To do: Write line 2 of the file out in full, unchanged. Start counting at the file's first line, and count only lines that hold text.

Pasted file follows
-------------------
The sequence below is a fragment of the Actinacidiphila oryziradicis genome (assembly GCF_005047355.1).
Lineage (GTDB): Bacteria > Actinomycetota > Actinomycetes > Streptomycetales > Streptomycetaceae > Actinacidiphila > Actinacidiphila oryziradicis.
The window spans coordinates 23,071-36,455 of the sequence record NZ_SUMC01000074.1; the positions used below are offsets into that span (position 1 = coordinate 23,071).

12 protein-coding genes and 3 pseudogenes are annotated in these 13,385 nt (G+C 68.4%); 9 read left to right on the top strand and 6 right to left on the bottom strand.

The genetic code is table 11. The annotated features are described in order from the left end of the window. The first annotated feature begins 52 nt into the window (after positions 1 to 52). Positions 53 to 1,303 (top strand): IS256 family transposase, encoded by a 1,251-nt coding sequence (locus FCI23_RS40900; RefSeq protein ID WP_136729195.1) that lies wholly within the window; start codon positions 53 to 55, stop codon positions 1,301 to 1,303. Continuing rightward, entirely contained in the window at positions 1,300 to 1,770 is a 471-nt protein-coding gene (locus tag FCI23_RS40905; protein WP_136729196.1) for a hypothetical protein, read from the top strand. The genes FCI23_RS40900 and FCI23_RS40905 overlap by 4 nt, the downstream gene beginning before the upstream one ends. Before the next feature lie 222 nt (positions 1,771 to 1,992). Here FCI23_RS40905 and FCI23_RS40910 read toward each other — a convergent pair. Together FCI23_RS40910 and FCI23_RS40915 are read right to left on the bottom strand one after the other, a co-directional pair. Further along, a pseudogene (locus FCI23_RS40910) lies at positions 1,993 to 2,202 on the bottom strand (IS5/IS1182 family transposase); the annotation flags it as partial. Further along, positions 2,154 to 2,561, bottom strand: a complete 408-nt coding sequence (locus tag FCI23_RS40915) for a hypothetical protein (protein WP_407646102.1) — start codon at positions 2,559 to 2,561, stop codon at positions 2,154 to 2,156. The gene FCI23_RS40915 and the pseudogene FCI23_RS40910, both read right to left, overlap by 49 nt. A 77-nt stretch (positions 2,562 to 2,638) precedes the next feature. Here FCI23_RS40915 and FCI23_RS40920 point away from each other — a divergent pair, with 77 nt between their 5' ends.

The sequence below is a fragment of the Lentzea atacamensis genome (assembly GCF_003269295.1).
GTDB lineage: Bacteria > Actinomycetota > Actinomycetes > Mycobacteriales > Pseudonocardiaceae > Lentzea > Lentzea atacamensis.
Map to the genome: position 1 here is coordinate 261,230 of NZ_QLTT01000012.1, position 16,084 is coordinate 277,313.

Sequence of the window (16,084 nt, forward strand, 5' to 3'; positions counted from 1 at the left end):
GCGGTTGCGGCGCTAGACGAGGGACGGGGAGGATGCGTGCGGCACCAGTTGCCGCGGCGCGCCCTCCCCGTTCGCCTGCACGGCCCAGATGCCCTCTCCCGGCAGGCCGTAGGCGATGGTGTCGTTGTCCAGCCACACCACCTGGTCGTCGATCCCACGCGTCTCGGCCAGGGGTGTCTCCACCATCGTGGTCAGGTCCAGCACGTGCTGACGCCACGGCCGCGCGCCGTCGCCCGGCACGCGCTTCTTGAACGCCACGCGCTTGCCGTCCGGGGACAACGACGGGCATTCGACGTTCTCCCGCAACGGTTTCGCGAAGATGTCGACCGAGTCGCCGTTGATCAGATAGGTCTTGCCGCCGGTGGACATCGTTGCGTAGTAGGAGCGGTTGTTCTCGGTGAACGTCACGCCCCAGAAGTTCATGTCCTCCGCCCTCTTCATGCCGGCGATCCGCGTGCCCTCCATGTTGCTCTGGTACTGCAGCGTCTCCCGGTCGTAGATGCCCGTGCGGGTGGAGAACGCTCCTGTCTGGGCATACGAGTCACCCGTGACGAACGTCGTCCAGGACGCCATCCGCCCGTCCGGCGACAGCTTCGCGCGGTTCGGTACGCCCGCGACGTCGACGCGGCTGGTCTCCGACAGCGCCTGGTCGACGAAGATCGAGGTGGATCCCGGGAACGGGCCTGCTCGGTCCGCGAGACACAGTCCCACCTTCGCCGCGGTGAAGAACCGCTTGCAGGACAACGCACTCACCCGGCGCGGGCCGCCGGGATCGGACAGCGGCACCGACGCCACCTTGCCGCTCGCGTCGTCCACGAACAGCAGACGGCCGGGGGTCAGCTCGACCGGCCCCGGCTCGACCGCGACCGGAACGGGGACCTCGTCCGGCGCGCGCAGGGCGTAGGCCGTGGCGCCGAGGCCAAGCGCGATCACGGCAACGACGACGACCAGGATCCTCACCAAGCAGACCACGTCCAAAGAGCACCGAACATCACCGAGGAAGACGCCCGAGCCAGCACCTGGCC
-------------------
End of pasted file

Lineage (GTDB): Bacteria > Actinomycetota > Actinomycetes > Streptomycetales > Streptomycetaceae > Actinacidiphila > Actinacidiphila oryziradicis.